In June 1940, as the Nazis marched into Paris, the French interior and furniture designer Jean-Michel Frank procured a visa in Bordeaux and sailed to Lisbon with his boyfriend. Within days France had surrendered to the Germans, the prelude to some 76,000 French Jews being rounded up and sent to death camps. It was, you might say, a fate that Frank narrowly escaped—except by then he was already dead by his own hand. In March 1941, physically ill and mentally frail, narcotics no longer providing adequate solace and the world burning around him, he decided he’d had enough. “I ask all my friends who have been so good to me to forgive me,” he wrote in his suicide note before taking a fatal overdose of barbiturates in a New York apartment.

Ten days earlier, Frank had turned forty-six. Startling extremes defined his brief life: wealth and privilege, tragedy and loss, artistic discipline and dedication, debauchery and anarchy, marginalization and glory. His celebrated decor aesthetic, a finely distilled compound of extravagance and austere simplicity, grandeur minus fuss and froufrou, had been a bulwark against the darkness and chaos that ultimately proved overwhelming. “No doubt he jumped out of this era because he found it uninhabitable,” Jean Cocteau wrote in 1945. “His death was the prologue of the drama, the red curtain falling between a world of light and a world of night.”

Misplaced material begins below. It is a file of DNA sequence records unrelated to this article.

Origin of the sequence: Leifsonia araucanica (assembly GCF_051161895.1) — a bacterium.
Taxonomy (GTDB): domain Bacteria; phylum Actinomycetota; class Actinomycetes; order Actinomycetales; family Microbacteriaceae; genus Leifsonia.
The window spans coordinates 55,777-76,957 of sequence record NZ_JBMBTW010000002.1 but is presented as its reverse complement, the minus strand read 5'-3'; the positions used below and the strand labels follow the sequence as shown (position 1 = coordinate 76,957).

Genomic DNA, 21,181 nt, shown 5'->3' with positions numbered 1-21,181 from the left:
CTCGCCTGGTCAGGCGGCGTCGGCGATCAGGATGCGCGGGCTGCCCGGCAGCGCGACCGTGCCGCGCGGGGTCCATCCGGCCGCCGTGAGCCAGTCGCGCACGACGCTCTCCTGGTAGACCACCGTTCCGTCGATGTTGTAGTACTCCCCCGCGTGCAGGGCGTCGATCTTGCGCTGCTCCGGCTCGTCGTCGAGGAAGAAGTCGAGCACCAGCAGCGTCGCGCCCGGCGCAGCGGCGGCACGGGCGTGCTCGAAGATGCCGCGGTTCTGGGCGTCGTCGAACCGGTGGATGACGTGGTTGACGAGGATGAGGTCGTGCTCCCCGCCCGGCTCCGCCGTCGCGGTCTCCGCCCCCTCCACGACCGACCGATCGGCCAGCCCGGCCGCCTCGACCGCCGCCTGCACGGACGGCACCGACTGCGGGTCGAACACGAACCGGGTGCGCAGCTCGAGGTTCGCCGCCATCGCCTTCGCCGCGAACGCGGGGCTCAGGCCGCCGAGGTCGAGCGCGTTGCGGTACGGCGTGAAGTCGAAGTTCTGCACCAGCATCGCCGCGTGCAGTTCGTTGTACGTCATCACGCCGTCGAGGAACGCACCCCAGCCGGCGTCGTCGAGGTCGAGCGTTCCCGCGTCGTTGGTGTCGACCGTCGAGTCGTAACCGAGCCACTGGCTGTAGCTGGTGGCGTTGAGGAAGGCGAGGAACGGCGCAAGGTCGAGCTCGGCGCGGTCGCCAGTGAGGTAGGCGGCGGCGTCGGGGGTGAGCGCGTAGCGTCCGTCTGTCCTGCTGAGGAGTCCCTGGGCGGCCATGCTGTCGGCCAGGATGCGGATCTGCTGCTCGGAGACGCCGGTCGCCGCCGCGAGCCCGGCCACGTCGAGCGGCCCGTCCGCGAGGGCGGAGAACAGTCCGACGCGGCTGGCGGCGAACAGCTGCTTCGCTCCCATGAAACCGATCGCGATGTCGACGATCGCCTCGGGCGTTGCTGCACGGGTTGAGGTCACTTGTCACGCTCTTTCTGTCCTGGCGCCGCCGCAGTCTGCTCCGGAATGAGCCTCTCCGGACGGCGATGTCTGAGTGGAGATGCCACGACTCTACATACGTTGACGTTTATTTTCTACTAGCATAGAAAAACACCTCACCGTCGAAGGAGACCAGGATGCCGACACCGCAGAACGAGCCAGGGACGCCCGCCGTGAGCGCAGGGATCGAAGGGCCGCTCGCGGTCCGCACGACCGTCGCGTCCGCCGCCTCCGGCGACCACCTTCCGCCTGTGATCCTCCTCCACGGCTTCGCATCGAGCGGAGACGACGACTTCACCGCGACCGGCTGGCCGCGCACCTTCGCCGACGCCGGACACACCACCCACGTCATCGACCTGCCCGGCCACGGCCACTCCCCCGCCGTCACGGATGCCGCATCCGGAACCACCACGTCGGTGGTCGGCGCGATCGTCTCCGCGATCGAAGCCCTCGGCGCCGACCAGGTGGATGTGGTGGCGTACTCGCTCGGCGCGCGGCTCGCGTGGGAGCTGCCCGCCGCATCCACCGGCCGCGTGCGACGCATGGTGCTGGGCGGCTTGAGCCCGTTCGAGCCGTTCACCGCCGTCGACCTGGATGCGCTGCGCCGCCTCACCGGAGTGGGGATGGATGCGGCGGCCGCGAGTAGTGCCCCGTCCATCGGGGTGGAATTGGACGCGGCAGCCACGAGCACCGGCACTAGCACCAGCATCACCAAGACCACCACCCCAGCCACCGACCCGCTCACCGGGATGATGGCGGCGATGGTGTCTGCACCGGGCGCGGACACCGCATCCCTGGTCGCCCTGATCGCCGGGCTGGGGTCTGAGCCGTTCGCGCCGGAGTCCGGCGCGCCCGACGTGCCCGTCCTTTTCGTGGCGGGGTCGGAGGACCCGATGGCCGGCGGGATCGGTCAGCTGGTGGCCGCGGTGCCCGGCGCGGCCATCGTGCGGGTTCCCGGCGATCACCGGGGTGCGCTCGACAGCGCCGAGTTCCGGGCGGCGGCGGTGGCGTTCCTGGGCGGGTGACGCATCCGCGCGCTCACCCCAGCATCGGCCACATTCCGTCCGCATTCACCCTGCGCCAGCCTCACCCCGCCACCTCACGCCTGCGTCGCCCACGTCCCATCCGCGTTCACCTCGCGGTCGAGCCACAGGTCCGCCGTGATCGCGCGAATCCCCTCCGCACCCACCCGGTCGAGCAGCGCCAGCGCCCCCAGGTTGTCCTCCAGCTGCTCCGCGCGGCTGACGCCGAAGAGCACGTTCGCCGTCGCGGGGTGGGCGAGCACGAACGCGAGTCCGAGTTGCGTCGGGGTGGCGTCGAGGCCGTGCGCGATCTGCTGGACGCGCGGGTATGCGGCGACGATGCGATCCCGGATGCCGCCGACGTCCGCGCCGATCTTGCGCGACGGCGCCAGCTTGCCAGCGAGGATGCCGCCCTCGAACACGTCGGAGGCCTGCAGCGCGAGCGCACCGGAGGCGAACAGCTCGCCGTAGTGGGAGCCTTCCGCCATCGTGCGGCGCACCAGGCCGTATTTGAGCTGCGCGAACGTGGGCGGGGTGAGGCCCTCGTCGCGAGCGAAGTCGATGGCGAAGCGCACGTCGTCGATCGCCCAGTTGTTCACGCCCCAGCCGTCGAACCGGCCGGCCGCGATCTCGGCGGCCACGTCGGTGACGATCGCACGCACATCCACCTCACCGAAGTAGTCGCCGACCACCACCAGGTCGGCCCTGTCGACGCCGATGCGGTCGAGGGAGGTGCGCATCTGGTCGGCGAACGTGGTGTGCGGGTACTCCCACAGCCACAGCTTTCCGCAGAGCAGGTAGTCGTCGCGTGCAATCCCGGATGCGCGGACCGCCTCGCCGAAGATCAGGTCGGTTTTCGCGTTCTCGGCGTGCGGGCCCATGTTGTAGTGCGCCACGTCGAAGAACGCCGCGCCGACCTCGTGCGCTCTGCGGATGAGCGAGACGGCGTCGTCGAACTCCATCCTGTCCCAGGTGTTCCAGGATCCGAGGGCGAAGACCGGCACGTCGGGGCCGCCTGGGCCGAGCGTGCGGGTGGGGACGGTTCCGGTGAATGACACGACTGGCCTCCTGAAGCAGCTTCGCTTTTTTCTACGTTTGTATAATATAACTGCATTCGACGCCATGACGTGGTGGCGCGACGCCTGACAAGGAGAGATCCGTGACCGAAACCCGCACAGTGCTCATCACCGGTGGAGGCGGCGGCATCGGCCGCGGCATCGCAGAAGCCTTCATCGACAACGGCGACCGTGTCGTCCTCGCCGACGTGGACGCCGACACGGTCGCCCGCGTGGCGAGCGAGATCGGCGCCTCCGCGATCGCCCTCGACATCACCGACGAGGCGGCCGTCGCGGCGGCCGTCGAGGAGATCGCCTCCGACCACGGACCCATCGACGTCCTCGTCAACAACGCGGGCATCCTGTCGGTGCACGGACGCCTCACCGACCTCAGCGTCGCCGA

Museumgoers can stumble upon examples of Frank’s furniture in the collections at Cooper Hewitt, the Museum of Modern Art, the Virginia Museum of Fine Arts, and the Musée des Arts Décoratifs, Paris. The Metropolitan Museum of Art lacks anything by the designer only because former longtime curator Jared Goss, to his regret, was unable to find a piece that he felt exemplified Frank’s obsession with simplicity and perfection. Many companies sell Frank reproductions; Hermès has a line of official reissues. Yet while Charles and Ray Eames, Eero Saarinen, Florence Knoll, and Arne Jacobsen have become bywords for mid-century modern style, the name Jean-Michel Frank has never quite entered popular awareness, despite his enduring imprint on our visual culture. Contemporary versions of the Parsons table, conceived by Frank in the 1930s when he lectured at the New York art school’s Paris branch, are so ubiquitous as to be practically invisible. His “Confortable” cubic armchairs and sofas have likewise spawned countless imitations, their provenance obscured by time and repetition. Among interior designers of the current era, many of whom regularly source original Frank pieces and find inspiration in photos of his interwar decorative schemes, he is a foremost influence.